Japan wins pro-whaling vote

Japan and its allies have won their first pro-whaling vote in 20 years at a meeting of the International Whaling Commission in the Caribbean island of St Kitts.

    Japan still hunts whales for scientific purposes

    Sunday's pro-whaling declaration, won by a majority of 33 votes to 32, calls for a move towards lifting the 1986 ban on commercial whaling.

    The IWC statement said whales were responsible for depleting fish stocks and described environmental groups as a "threat".

    However, the approval of the non-binding declaration by the IWC does not immediately threaten the end of the whaling ban - which would require a 75% majority.

    "This is historic. For the first time in more than two decades the Whaling Commission expresses support for commercial whaling," said Rune Frovik, secretary of Norwegian pro-whaling lobby the High North Alliance.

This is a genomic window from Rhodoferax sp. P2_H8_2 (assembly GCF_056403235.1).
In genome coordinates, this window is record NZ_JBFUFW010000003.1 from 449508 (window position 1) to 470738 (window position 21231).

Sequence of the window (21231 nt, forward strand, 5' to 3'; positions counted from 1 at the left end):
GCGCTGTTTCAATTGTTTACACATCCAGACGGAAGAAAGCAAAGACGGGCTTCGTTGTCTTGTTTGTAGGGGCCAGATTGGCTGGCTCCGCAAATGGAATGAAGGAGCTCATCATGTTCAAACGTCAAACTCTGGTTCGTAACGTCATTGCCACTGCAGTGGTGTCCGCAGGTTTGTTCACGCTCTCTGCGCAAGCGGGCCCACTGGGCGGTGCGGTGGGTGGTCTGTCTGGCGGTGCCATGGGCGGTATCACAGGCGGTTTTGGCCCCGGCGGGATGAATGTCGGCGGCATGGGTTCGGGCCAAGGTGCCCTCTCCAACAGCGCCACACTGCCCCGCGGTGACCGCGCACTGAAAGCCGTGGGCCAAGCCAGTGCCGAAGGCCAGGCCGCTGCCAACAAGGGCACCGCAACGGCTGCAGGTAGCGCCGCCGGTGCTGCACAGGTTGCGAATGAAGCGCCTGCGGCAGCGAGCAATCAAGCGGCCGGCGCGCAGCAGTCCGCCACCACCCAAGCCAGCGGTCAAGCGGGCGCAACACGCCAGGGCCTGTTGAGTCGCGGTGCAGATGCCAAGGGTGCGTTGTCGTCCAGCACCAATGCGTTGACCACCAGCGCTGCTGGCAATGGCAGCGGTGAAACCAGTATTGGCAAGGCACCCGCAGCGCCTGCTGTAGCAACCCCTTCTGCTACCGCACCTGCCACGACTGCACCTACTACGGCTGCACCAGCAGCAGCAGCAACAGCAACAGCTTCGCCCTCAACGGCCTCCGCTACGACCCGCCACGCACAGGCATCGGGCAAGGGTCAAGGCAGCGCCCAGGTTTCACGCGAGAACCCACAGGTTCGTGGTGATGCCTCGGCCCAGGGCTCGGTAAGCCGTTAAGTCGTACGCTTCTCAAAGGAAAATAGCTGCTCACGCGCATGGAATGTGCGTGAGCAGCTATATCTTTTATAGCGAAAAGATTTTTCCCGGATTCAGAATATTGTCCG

Anti-whaling groups expressed their dismay at the outcome of the vote.

    "This is a huge disaster," said Kitty Block of Humane Society International shortly after the vote. "This is now going to be their propaganda."

    Japan has abided by the moratorium on commercial whaling since it came into force two decades ago, but, along with Iceland, uses a legal loophole to conduct scientific whaling.

    Norway is the only country that ignores the ban.
    More than 25,000 whales have been hunted and killed since the moratorium.

    SOURCE: Reuters


     How Britain Destroyed the Palestinian Homeland

    How Britain Destroyed the Palestinian Homeland

    Ninety-nine years since Balfour's "promise", Palestinians insist that their rights in Palestine cannot be dismissed.

    Afghan asylum seekers resort to sex work in Athens

    Afghan asylum seekers resort to sex work in Athens

    In the rundown Pedion Areos Park, older men walk slowly by young asylum seekers before agreeing on a price for sex.

    Profile: Osama bin Laden

    Profile: Osama bin Laden

    The story of a most-wanted fugitive and billionaire.